The New Eurozone Risk Morphology
80 Pages Posted: 17 Mar 2019 Last revised: 23 Oct 2019
Date Written: February 25, 2019
Ten years into the global financial crisis, the euro area is struggling to get back on a path of stability and growth. Leaving aside international factors, many underlying reasons come from within and range from the EMU architectural incompleteness to the reluctance to address some key issues, starting from the ECB mandate and constraints. These reasons develop along two main risk backbones that define the Eurozone risk morphology: large and persistent competitive gaps, which contrast center and periphery, and systematic risk segregation, which hinders effective progress towards a fiscal union. The present paper explores these two risk backbones and measures them through economic and financial indicators that are closely related to each other. The critical values of these indicators highlight a matter of unsustainability of the EMU membership, as hinted by the rising Euro-skeptic debate. This has resulted in a confrontational attitude of most distressed countries with the European institutions, which in turn has been translated into higher sovereign risk premia as in the recent Italian experience. The recipe for these problems cannot be limited to a strengthened surveillance and stricter stability discipline of the financial sector: it must open to risk sharing in order to definitively defuse centrifugal forces, remove financial and commercial imbalances, and pave the way for a fiscal union with a federal budget, an unified debt market and a single finance minister.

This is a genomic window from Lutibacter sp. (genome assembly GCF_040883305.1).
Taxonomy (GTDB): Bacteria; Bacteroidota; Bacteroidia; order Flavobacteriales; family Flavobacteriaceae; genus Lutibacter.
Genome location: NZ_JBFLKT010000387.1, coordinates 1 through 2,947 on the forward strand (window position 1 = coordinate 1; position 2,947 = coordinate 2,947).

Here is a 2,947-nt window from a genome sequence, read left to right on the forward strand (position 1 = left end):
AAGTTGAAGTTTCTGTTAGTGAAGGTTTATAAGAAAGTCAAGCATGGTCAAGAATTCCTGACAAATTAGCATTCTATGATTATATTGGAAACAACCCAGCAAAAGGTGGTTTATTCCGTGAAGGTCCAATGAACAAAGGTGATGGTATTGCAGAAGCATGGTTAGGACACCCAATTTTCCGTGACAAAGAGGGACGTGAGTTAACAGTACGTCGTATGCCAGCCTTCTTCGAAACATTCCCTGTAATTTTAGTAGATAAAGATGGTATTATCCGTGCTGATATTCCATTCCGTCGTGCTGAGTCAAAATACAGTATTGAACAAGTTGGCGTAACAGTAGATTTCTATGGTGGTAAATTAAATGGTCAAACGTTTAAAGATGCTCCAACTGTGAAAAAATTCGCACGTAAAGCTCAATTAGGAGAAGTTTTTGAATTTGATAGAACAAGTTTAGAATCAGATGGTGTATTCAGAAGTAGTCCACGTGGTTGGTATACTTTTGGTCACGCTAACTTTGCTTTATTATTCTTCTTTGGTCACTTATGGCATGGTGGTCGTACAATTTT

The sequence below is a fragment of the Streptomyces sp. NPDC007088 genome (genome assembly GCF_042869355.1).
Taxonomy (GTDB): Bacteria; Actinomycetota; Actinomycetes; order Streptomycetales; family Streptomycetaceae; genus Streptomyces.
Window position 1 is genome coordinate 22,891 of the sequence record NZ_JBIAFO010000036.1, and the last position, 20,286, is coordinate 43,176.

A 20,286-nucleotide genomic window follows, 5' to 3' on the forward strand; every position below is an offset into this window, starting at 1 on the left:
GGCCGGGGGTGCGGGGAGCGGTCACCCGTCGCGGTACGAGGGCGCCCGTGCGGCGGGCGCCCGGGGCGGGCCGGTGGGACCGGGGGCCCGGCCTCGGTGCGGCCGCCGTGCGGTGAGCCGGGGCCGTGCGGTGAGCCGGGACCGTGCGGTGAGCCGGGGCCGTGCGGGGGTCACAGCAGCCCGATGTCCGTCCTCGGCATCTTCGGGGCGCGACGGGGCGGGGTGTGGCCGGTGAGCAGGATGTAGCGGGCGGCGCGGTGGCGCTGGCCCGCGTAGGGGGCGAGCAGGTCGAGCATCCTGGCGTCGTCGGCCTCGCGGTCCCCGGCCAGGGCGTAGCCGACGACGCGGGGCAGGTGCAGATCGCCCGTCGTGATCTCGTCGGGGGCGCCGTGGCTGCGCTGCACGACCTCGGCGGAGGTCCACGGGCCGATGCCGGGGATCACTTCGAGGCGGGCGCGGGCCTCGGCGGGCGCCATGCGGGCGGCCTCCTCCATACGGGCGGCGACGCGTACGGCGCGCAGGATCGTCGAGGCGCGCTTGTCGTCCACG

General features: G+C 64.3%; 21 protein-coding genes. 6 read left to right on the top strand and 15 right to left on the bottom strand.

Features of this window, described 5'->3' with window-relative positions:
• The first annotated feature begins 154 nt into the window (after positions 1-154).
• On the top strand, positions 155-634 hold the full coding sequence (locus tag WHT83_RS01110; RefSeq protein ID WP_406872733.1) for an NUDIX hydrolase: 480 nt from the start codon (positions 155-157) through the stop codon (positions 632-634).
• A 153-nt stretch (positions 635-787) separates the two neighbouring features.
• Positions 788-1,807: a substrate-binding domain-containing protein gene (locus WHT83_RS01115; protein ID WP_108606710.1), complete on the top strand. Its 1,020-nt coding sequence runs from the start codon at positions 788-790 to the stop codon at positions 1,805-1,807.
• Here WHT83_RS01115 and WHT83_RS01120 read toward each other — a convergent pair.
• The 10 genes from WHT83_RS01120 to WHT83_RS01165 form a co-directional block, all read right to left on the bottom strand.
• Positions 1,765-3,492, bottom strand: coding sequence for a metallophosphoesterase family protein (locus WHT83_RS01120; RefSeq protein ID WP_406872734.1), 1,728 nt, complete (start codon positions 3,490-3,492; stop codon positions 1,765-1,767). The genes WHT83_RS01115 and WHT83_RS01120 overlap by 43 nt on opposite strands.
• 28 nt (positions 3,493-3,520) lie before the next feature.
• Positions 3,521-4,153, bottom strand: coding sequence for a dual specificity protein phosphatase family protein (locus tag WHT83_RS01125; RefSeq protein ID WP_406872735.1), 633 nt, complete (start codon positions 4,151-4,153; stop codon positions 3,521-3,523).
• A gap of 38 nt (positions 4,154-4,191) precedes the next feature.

Keywords: Competitive Gaps, Financial Real Effective Exchange Rate, Inflation Differentials, Real Sovereign Yield Spreads, Target2, Risk Segregation, Risk Sharing
JEL Classification: E02, E58, G01, H12, H63
Suggested Citation: Suggested Citation